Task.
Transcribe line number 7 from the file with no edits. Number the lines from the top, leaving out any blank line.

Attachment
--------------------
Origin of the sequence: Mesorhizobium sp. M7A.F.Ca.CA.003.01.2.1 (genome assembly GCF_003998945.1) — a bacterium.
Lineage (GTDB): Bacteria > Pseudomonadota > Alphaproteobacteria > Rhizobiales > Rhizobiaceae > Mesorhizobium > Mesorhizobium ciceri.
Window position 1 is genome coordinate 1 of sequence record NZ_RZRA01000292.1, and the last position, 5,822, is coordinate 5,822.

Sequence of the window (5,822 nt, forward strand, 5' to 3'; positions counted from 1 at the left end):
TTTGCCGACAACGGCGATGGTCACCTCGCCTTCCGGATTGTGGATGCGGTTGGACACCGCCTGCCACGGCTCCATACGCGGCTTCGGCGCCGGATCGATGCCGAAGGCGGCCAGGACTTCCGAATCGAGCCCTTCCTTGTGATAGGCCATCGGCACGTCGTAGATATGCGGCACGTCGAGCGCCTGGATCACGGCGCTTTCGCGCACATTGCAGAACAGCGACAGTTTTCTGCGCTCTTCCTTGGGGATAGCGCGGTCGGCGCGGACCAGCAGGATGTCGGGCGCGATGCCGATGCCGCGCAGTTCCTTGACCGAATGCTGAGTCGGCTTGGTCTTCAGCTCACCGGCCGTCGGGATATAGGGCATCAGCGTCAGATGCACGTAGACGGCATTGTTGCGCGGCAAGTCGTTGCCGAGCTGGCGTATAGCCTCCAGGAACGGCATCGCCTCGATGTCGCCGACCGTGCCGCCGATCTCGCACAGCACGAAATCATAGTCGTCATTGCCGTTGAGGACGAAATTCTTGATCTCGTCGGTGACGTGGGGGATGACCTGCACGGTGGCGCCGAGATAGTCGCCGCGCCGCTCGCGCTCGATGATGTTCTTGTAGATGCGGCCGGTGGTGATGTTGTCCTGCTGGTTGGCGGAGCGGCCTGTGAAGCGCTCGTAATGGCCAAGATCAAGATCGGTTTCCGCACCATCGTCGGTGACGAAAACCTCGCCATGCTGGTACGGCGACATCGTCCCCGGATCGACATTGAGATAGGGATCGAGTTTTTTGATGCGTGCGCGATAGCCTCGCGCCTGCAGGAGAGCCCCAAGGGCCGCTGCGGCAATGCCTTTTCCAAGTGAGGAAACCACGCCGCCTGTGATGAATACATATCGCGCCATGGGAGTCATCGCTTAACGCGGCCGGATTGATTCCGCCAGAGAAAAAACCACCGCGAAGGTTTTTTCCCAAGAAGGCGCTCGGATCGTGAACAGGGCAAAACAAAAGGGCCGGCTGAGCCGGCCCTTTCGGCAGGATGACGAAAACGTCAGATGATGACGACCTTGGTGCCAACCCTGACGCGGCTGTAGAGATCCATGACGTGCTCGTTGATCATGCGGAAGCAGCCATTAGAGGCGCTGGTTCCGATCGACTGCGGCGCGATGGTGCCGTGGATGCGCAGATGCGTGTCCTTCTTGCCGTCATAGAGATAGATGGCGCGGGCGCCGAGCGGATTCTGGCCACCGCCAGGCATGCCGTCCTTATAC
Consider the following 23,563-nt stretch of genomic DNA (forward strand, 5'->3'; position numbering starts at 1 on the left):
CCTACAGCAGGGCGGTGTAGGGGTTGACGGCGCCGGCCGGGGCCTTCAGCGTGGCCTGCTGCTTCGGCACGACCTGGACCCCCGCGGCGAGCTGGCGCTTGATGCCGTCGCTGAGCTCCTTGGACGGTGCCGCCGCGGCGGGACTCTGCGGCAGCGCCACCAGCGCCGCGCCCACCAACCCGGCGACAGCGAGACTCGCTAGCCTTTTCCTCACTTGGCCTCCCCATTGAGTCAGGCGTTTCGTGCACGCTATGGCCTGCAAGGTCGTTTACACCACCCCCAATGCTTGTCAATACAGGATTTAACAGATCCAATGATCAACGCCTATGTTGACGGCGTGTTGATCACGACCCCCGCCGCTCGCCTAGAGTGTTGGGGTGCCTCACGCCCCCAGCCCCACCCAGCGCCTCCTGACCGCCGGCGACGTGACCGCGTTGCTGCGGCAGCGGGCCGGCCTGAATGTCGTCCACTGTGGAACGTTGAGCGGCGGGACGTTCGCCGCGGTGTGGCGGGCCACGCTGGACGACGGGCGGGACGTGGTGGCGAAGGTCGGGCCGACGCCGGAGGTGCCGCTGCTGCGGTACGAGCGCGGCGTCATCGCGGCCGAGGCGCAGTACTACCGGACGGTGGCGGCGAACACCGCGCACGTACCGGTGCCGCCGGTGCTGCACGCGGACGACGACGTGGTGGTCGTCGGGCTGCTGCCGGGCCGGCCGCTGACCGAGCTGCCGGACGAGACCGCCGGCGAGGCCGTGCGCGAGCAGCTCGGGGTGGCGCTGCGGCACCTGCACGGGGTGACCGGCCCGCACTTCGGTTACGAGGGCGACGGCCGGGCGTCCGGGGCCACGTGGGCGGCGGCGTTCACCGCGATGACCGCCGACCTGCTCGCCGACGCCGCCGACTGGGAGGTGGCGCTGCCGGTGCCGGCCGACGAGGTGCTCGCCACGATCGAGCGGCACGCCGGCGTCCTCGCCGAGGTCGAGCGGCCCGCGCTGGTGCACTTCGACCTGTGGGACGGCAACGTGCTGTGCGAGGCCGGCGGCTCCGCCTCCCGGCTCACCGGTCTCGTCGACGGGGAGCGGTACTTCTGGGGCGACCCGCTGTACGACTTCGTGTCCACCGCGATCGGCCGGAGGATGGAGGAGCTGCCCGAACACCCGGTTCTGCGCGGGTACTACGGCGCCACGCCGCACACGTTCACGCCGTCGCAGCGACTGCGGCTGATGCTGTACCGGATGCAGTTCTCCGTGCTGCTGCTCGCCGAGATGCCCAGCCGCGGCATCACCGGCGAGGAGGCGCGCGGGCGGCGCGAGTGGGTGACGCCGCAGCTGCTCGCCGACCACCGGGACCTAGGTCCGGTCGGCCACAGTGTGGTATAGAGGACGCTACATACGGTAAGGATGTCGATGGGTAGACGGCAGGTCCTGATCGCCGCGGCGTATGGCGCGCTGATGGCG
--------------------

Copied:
CCTACAGCAGGGCGGTGTAGGGGTTGACGGCGCCGGCCGGGGCCTTCAGCGTGGCCTGCTGCTTCGGCACGACCTGGACCCCCGCGGCGAGCTGGCGCTTGATGCCGTCGCTGAGCTCCTTGGACGGTGCCGCCGCGGCGGGACTCTGCGGCAGCGCCACCAGCGCCGCGCCCACCAACCCGGCGACAGCGAGACTCGCTAGCCTTTTCCTCACTTGGCCTCCCCATTGAGTCAGGCGTTTCGTGCACGCTATGGCCTGCAAGGTCGTTTACACCACCCCCAATGCTTGTCAATACAGGATTTAACAGATCCAATGATCAACGCCTATGTTGACGGCGTGTTGATCACGACCCCCGCCGCTCGCCTAGAGTGTTGGGGTGCCTCACGCCCCCAGCCCCACCCAGCGCCTCCTGACCGCCGGCGACGTGACCGCGTTGCTGCGGCAGCGGGCCGGCCTGAATGTCGTCCACTGTGGAACGTTGAGCGGCGGGACGTTCGCCGCGGTGTGGCGGGCCACGCTGGACGACGGGCGGGACGTGGTGGCGAAGGTCGGGCCGACGCCGGAGGTGCCGCTGCTGCGGTACGAGCGCGGCGTCATCGCGGCCGAGGCGCAGTACTACCGGACGGTGGCGGCGAACACCGCGCACGTACCGGTGCCGCCGGTGCTGCACGCGGACGACGACGTGGTGGTCGTCGGGCTGCTGCCGGGCCGGCCGCTGACCGAGCTGCCGGACGAGACCGCCGGCGAGGCCGTGCGCGAGCAGCTCGGGGTGGCGCTGCGGCACCTGCACGGGGTGACCGGCCCGCACTTCGGTTACGAGGGCGACGGCCGGGCGTCCGGGGCCACGTGGGCGGCGGCGTTCACCGCGATGACCGCCGACCTGCTCGCCGACGCCGCCGACTGGGAGGTGGCGCTGCCGGTGCCGGCCGACGAGGTGCTCGCCACGATCGAGCGGCACGCCGGCGTCCTCGCCGAGGTCGAGCGGCCCGCGCTGGTGCACTTCGACCTGTGGGACGGCAACGTGCTGTGCGAGGCCGGCGGCTCCGCCTCCCGGCTCACCGGTCTCGTCGACGGGGAGCGGTACTTCTGGGGCGACCCGCTGTACGACTTCGTGTCCACCGCGATCGGCCGGAGGATGGAGGAGCTGCCCGAACACCCGGTTCTGCGCGGGTACTACGGCGCCACGCCGCACACGTTCACGCCGTCGCAGCGACTGCGGCTGATGCTGTACCGGATGCAGTTCTCCGTGCTGCTGCTCGCCGAGATGCCCAGCCGCGGCATCACCGGCGAGGAGGCGCGCGGGCGGCGCGAGTGGGTGACGCCGCAGCTGCTCGCCGACCACCGGGACCTAGGTCCGGTCGGCCACAGTGTGGTATAGAGGACGCTACATACGGTAAGGATGTCGATGGGTAGACGGCAGGTCCTGATCGCCGCGGCGTATGGCGCGCTGATGGCG